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Summer Rewind

By Dan MorgridgeSomehow, the summer is already winding down. Several superhero blockbusters have had their opening weekends, you've got all the words to your favorite summer jam memorized, and hopefully you've found just enough quiet time to dive into one of the great books that came out this summer.If you've been a little busy, though, you might have missed some of the summer's best offerings.  So we've put together a round-up of the best films, books and albums of the summer – along with some highlights for what you should be looking forward to in the Fall (besides being able to turn down the A/C.)


Harry Potter and the Deathly Hallows – Part 2

An entire generation of kids around the world grew up on the Harry Potter series – first with the books by J.K. Rowling and then with the movies – and now, 14 years later, the series has officially come to a close. Daniel Radcliffe himself, starring in the lead role at age 12, is now old enough for drinks stronger than Butterbeer. With the tone of the final movie a little darker, the stakes more serious, and with a few lives lost before the ending credits, Harry Potter and the Deathly Hallows – Part 2 is not necessarily as kid-friendly of a romp as the earlier movies. But with its audience now a little more grown up, they're ready to see Harry and his friends face some true horrors – before they finally earn their happy ending.

X-Men First Class

In another action-heavy series that had a release this year, the X-Men went back in time to show how it all began – and naturally, things were very, very messy. Magneto and Xavier's eternal debate on humans and mutants has always been at the core of the comics and movies, but now we get to see where they first started to go down such very different paths. James McAvoy and Michael Fassbender have great chemistry, and youngsters Nicholas Hoult and Jennifer Lawrence shine as fledgling superheroes.


Judd Apatow has always shone in his comedies, but sometimes critics have complained that he's been "dude-oriented" in most of his work. With longtime collaborator Paul Feig at the helm (Freaks and Geeks, Knocked Up), Apatow takes a bridal party's worth of A-grade comedians and sets them loose. Maya Rudolph goes bridezilla, Kristen Wiig tries to deal with the ridiculous challenges of being a bridesmaid, and Melissa McCarthy steals the show. Whether you've been forced to wear a turquoise dress for your best friend, or if you're a guy who doesn't have a clue about the secret life of bridesmaids, Apatow, Feig and Wiig add enough laughs for everyone.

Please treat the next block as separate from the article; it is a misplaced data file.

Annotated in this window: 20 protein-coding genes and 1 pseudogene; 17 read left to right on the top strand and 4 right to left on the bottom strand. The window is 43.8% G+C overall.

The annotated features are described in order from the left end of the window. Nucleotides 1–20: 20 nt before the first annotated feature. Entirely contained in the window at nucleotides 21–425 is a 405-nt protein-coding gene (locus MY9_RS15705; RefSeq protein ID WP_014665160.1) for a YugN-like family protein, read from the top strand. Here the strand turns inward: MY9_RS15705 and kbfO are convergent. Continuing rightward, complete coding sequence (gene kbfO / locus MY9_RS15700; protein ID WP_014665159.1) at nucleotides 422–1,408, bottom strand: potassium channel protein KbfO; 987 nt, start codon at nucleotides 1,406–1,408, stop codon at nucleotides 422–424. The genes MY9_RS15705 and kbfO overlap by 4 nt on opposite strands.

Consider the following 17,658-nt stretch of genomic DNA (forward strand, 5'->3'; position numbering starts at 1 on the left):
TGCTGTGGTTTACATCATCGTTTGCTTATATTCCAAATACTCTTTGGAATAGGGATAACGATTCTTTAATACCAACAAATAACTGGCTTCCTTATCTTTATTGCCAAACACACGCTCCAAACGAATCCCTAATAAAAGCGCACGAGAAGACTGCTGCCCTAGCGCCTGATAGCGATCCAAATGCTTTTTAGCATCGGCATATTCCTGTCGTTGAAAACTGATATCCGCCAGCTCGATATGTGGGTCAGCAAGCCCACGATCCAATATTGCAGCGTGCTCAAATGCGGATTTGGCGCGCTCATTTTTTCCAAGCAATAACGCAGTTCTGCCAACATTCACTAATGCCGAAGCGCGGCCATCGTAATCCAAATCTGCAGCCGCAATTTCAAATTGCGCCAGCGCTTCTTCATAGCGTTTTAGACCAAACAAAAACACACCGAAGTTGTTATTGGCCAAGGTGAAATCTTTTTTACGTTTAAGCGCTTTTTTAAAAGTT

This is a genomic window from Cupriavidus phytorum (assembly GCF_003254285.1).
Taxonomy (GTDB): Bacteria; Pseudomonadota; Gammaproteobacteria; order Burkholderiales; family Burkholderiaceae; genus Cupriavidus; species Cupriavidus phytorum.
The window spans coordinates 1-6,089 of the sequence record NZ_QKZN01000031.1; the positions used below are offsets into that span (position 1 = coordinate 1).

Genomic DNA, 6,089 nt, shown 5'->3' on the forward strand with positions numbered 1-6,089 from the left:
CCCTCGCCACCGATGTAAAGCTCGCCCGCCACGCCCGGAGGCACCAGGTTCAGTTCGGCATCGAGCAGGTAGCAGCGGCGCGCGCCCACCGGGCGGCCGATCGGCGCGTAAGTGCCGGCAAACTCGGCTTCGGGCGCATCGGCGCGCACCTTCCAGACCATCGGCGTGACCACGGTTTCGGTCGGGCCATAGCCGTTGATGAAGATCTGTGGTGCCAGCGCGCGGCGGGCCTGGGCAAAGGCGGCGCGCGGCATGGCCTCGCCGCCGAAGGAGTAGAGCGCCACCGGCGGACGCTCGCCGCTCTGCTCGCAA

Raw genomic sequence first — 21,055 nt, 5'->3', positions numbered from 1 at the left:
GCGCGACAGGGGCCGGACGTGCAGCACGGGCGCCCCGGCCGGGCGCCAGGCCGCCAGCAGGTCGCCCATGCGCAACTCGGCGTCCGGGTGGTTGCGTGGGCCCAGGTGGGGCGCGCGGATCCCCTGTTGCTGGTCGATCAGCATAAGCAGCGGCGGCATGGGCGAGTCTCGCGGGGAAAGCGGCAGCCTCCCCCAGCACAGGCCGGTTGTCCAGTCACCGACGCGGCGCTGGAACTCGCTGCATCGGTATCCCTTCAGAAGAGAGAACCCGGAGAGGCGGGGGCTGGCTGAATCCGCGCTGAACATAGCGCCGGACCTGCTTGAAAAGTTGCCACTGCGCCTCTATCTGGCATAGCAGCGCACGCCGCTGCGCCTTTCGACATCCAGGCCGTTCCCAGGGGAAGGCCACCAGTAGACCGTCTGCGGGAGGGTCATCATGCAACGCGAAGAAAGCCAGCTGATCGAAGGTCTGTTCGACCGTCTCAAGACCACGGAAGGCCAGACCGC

Coming In The Fall:

  • Brad Pitt, Jonah Hill and Phillip Seymour Hoffman will bring the professional-baseball-on-a-budget hit novel Moneyball to the big screen.
  • Ryan Gosling and George Clooney play an idealistic staffer and the dirty politician that opens his eyes in The Ides of March.
  • Last but not least, Thanksgiving weekend will debut the first movie from Kermit, Miss Piggy, and all your favorites – The Muppets comes out November 23rd. Jason Segal, Amy Adams and Chris Cooper yuk it up with the fuzzy ones, as do several dozen other celebrities making cameos.


21 - Adele

One of the biggest voices to emerge in the past years, Adele's follow-up to 2008's 19 took off in a big way with lead single "Rolling In The Deep" hitting No. 1 on both US and British charts. Follow-up single "Someone Like You" hasn't even been released in the States yet, but it's already breaking records for time spent at No. 1 one on the UK Singles chart. What makes the album so good? Adele's powerful voice can tackle gospel, soul, pop and country seemingly all at once – and with production help from the likes of Rick Rubin, there's enough going on in the background to manage all of it.

4 – Beyonce

No matter what new flavor of the week appears, Beyonce Knowles has shown she's always a force to be reckoned with in the summer. And even though she's been dominating the charts since 1997, Beyonce has taken a page from the Madonna book and is constantly adding new themes and styles to the mix. In addition to established hitmakers like Babyface, Andre 3000 and the Dream, Beyonce pulled in help from rising stars like Diplo, Switch and Sleigh Bells. Drawing inspiration from artists as diverse as Lionel Ritchie, Fela Kuti and even Florence and the Machine. The result is a varying collection of ballads, party songs, and at least one more ferocious anthem for the ladies ("Run The World (Girls)") that should last long after this summer passes.